Because the requirement for an affirmative statement regarding the presence or absence of donor benefits and related substantiation requirements are codified as absolute at IRC Section 170(f)(8)(C), Courts have been completely unforgiving in cases where the timeliness or completeness of written gift substantiation is at issue.

Even if the absence of a timely and correct written gift confirmation escapes IRS notice and the donor is successful with an amended return, however, the stress, cost, and embarrassment associated with such an outcome and resulting damage to donor goodwill must clearly be avoided

In summary, charitable organizations should avoid soliciting or accepting a charitable IRA rollover in connection with a fundraising effort where any amount of personal benefit is provided to a donor.  If there is doubt as to the presence of an applicable donor benefit, err on the side of caution.  And be sure charities are providing the required substantiation for IRA charitable rollovers in the same manner as for other cash gifts.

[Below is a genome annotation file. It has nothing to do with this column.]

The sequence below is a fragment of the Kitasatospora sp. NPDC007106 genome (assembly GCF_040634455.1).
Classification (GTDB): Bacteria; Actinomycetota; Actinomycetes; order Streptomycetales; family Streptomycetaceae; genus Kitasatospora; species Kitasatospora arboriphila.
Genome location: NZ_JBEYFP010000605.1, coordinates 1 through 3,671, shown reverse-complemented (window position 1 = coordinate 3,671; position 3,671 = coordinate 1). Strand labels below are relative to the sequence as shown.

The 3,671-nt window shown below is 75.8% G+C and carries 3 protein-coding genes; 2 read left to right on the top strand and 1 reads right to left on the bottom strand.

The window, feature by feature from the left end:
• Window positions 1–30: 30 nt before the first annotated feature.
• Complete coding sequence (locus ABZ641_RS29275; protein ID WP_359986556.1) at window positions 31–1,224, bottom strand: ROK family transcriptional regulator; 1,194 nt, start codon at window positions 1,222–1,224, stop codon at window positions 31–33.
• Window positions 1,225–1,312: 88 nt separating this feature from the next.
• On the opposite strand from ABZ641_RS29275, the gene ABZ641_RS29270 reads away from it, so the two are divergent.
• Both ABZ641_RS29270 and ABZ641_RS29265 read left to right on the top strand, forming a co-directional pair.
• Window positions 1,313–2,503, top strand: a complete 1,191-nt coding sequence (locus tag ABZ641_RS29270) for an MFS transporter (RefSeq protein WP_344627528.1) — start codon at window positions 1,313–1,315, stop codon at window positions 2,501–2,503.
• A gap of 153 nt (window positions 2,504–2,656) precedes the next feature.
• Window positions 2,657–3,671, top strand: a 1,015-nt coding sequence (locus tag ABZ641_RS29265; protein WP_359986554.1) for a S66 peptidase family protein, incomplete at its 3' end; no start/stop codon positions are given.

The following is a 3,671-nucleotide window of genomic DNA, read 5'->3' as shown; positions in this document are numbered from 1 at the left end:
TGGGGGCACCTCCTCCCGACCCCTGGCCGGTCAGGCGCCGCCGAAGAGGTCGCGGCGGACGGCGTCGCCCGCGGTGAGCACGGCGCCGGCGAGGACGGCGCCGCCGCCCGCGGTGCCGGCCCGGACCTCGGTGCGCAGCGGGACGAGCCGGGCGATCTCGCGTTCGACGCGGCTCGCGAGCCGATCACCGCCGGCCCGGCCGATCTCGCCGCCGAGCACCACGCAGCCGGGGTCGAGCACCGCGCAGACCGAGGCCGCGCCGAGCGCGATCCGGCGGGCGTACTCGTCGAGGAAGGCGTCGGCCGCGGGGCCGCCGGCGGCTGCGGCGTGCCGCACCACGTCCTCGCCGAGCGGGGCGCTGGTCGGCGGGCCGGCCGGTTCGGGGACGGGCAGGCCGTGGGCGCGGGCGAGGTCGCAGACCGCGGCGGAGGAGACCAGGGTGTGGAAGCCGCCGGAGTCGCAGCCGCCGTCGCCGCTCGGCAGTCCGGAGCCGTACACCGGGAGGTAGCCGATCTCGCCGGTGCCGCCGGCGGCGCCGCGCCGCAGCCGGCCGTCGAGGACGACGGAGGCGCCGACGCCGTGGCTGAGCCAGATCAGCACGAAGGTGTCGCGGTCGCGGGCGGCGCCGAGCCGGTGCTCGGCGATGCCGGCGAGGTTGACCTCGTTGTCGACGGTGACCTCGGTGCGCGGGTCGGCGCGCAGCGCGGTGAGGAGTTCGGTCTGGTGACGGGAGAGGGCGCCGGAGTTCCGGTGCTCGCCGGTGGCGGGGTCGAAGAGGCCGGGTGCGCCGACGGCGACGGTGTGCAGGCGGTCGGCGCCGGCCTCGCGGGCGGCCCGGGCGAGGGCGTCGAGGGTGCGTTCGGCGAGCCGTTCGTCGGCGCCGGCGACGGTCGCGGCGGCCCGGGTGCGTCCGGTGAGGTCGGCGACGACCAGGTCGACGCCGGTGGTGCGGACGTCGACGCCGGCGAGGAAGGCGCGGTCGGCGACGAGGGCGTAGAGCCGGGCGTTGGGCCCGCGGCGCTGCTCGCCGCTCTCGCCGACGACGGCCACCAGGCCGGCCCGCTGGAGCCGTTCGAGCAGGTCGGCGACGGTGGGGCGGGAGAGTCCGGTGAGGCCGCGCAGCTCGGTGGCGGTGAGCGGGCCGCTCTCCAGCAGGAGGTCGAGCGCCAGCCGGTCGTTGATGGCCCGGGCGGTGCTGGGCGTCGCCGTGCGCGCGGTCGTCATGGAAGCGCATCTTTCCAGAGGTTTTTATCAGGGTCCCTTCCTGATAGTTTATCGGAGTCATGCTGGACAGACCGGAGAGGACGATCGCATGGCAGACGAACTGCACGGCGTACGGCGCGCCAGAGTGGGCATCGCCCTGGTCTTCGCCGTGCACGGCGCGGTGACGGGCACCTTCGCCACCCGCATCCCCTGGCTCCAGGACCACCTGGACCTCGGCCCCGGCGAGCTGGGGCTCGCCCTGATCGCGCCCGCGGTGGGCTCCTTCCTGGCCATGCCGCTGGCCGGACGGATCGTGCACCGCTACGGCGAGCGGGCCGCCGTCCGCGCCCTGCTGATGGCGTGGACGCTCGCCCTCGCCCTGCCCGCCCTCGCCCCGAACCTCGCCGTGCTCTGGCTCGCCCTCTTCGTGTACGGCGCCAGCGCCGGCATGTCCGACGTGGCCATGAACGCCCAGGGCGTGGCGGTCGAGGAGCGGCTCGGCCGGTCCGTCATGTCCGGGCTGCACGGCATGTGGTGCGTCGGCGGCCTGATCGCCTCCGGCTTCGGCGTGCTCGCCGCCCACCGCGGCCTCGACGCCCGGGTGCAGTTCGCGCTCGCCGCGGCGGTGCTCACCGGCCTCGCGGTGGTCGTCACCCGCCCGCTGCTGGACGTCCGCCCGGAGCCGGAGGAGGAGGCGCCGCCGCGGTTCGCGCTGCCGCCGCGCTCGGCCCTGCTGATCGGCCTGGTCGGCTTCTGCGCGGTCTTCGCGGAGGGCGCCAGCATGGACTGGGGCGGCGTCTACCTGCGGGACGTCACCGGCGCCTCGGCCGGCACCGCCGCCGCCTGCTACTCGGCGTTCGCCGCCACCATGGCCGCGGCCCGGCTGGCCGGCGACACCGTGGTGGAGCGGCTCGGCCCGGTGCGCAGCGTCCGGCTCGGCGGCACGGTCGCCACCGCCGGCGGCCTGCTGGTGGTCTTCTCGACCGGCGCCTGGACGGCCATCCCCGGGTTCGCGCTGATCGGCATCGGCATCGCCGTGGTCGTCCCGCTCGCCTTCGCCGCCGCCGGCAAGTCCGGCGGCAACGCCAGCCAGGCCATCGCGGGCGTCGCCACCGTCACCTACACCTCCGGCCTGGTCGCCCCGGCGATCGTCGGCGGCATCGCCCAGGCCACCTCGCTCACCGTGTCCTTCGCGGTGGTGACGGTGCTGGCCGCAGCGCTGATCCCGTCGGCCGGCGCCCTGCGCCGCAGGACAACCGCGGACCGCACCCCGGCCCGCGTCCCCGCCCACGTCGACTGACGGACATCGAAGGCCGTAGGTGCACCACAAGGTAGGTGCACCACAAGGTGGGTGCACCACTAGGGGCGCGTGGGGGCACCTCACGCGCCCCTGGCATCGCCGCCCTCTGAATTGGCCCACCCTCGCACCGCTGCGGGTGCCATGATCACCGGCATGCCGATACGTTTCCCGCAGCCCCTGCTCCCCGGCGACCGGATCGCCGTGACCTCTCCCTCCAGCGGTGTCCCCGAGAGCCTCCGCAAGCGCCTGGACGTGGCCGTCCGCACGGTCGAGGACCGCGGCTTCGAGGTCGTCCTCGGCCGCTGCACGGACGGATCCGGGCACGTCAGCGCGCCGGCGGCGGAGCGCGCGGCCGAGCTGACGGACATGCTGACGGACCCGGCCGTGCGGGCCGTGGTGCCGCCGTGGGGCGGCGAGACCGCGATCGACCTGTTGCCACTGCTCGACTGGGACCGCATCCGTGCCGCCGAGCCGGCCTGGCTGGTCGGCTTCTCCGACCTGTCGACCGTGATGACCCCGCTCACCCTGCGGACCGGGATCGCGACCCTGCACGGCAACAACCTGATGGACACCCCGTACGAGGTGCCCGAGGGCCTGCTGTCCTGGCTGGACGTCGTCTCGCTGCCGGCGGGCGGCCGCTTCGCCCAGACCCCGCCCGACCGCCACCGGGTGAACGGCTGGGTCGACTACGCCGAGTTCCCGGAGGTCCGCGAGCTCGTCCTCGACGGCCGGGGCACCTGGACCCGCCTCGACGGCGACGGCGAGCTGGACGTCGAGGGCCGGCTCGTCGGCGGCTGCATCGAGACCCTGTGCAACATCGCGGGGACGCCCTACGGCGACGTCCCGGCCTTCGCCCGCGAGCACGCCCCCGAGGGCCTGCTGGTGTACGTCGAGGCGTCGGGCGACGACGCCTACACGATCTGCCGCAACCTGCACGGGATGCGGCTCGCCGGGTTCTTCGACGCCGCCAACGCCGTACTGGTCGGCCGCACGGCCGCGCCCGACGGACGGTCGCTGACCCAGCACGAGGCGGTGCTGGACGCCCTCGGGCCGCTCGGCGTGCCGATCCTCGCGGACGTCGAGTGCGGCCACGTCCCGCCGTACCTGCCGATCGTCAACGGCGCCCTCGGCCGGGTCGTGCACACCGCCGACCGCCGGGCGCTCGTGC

(1)           

  • 1. General Explanation of Tax Legislation Enacted in the 113th Congress Prepared by the staff of the Joint Committee on Taxation March 2015

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Comments

Re: IRA Charitable Rollover - A Gold Mine with a Trap

Great article and advise. Do you have any idea how the IRS would view "naming rights" in making a gift via an IRA charitable rollover?

Re: IRA Charitable Rollover - A Gold Mine with a Trap